dtm: (Default)
So here's a bit of a geeky post, but not so terribly geeky that I'm hiding the bulk behind a cut link.

"true" and "false" are simple concepts, right? Different programming languages seem to have hugely different ideas of what they are:

In C, 0 is false, any other integer is true, and the coercion rules make a null pointer false, and any other pointer true. Anything else is a compile error.

C++ follows (inherits?) the C rule, and adds true and false as things that are true and false.

In shell, 0 is a true exit value; any other exit value is false. Inside [ ], empty strings are false and other strings (such as "0" or "1") are true.

In Python, 0, 0.0, -0.0, False, None, the empty string, empty tuples, lists, and dicts are all false. Anything else (such as the string '0') is true. (A note on 0.0 vs -0.0: they're both == according to python, and both false, but print differently. One can be turned into the other by multiplying by -1)

In Perl, 0, the empty string, and undef are false, and since evaluation as a boolean imposes scalar context, an empty array or hash variable is also false. Anything else (including arrayref or hashref values to empty structures) is true. Note that because perl helpfully autoconverts like a $SOME_NOUN_HERE, the string "0" and 0.0 are to perl identical to 0, and therefore false. (hence the Perl idiom "0 but true") A full discussion of the quirks of perl around various representations of zero could probably fill a small book, but I'll note that other consequences are that the expression -0 is true, but -0.0 is false.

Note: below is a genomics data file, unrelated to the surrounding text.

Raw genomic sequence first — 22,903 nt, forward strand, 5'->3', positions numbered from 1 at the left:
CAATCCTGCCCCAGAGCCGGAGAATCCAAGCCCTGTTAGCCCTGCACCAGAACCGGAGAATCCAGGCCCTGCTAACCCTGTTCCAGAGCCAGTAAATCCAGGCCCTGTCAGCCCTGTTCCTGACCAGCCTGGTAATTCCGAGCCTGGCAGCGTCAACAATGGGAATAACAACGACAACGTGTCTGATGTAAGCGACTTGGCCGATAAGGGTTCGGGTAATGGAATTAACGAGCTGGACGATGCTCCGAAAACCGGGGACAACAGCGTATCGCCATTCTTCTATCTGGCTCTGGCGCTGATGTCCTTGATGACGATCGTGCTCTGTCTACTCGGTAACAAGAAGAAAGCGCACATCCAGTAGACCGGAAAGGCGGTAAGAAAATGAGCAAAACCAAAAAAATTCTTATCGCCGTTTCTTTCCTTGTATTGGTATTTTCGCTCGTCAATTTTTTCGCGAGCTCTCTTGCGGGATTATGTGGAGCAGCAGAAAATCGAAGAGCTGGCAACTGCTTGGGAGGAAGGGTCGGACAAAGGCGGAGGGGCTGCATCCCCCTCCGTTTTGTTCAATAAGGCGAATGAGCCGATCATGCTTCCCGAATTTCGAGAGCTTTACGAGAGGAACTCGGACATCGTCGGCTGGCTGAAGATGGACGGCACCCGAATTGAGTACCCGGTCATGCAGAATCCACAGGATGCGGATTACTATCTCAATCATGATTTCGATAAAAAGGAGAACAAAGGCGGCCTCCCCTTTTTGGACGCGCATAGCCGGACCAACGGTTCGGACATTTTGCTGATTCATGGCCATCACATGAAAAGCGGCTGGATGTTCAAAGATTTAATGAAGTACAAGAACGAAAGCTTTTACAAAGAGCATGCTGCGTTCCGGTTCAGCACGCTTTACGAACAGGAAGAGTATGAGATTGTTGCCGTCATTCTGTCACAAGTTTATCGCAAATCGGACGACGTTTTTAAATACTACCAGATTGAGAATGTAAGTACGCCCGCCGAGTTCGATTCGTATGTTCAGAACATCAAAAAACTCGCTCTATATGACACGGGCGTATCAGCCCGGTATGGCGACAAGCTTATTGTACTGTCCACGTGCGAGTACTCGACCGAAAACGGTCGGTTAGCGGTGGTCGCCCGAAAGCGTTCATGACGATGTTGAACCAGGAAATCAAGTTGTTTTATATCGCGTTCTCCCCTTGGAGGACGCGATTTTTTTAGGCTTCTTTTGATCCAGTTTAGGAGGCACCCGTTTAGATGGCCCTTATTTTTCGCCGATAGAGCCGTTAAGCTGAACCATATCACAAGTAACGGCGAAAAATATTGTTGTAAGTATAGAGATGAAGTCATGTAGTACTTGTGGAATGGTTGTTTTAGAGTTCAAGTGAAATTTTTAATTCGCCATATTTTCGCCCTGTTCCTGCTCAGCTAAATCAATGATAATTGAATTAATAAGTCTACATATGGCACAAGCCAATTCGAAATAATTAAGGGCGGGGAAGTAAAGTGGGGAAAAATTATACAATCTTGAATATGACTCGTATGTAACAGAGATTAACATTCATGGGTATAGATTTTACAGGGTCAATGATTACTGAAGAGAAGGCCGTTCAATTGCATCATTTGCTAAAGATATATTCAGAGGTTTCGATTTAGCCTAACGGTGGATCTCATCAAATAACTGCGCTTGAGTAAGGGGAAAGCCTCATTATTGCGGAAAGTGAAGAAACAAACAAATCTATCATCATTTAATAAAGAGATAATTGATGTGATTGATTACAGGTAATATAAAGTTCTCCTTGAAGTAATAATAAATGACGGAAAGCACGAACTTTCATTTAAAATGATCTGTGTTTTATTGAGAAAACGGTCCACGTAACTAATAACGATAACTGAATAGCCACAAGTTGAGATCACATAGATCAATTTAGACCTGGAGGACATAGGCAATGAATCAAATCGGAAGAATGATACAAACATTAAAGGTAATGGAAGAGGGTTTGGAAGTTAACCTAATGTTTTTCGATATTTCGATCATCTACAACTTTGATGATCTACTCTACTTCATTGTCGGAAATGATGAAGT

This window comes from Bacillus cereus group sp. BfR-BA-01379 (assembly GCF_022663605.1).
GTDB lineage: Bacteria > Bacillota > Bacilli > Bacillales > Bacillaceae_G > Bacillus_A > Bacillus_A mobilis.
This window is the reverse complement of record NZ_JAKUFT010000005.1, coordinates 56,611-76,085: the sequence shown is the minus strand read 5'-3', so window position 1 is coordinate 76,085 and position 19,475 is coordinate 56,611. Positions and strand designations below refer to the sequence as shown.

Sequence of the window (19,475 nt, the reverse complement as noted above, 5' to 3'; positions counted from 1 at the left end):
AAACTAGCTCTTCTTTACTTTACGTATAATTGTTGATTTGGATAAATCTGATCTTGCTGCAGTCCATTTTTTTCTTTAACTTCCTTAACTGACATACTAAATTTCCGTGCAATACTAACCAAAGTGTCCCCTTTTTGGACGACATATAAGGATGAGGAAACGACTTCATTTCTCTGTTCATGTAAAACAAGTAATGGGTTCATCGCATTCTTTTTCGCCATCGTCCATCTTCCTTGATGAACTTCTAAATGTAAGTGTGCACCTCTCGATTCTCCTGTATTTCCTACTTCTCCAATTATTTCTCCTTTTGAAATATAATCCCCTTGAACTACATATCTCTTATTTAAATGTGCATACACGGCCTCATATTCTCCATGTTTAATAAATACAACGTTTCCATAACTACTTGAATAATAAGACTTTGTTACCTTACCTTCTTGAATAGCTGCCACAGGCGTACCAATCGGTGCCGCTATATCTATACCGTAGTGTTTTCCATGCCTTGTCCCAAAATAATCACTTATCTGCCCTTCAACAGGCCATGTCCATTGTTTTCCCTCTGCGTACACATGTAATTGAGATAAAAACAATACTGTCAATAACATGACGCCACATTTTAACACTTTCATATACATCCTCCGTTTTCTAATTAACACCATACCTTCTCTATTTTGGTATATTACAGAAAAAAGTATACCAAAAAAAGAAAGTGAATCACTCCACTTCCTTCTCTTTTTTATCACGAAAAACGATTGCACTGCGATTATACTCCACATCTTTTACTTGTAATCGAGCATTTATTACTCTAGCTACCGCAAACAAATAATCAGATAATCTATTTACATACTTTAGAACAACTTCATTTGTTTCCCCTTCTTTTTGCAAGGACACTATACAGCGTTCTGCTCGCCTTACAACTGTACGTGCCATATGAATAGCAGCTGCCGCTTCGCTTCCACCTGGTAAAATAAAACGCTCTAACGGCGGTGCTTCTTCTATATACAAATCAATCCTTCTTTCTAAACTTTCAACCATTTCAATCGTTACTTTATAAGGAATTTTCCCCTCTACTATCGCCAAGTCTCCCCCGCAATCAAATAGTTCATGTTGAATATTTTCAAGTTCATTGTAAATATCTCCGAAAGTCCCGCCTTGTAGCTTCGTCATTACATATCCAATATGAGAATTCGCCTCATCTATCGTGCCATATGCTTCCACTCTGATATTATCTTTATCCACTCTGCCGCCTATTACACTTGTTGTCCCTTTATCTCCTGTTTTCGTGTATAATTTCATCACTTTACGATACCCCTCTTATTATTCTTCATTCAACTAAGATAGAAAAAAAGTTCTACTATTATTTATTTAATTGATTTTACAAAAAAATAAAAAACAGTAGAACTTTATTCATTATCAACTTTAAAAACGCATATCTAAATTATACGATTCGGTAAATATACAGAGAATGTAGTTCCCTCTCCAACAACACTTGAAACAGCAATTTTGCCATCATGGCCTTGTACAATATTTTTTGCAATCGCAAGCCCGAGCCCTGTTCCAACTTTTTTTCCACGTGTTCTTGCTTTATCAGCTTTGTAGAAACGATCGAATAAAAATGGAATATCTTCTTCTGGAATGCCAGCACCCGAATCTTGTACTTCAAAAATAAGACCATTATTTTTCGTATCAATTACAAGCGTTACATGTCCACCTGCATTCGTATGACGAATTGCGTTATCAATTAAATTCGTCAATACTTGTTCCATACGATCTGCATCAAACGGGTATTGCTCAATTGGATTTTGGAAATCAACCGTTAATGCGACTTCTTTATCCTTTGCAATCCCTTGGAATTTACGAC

In Ruby, false and nil are false, anything else (including 0, the empty string, and an empty Array or Hash) is true.

In Javascript, 0, null, undefined, the empty string, false and NaN are false. Anything else (such as an empty Array, or empty Object) is true.

In Java, (since the autoboxing introduced in Java 1.5) true and Boolean.TRUE are true, false and Boolean.FALSE are false, ((Boolean) null) is a runtime exception, and anything else is a compile error.

In Haskell, True is true, False is false, and anything else is a compile error.

Google Go behaves like Java 1.4 or Haskell - true is true, false is false and anything else is a compile error.

Scala appears to behave the same way - true is true and false is false. Anything else (including an instance of RichBoolean, or of java.lang.Boolean) is a compile error.

In Common Lisp, nil, aka the empty list, is false. Anything else - including 0, the empty string or empty vectors of other types - is true.

Edge cases

Mar. 2nd, 2004 01:02 pm
dtm: (Default)
Edge cases are hard. Off-by-one errors are painful. (see also page 25 of this pdf)

Why, then, do programmers seem to delight in creating edge cases for themselves?

I remember as an undergrad. helping out in the CS lab at Carleton. One of the first very painful assignments for people in the second CS course in our CS sequence involved making and using singly linked lists. Thorny edge cases all over the place, and with pointers too.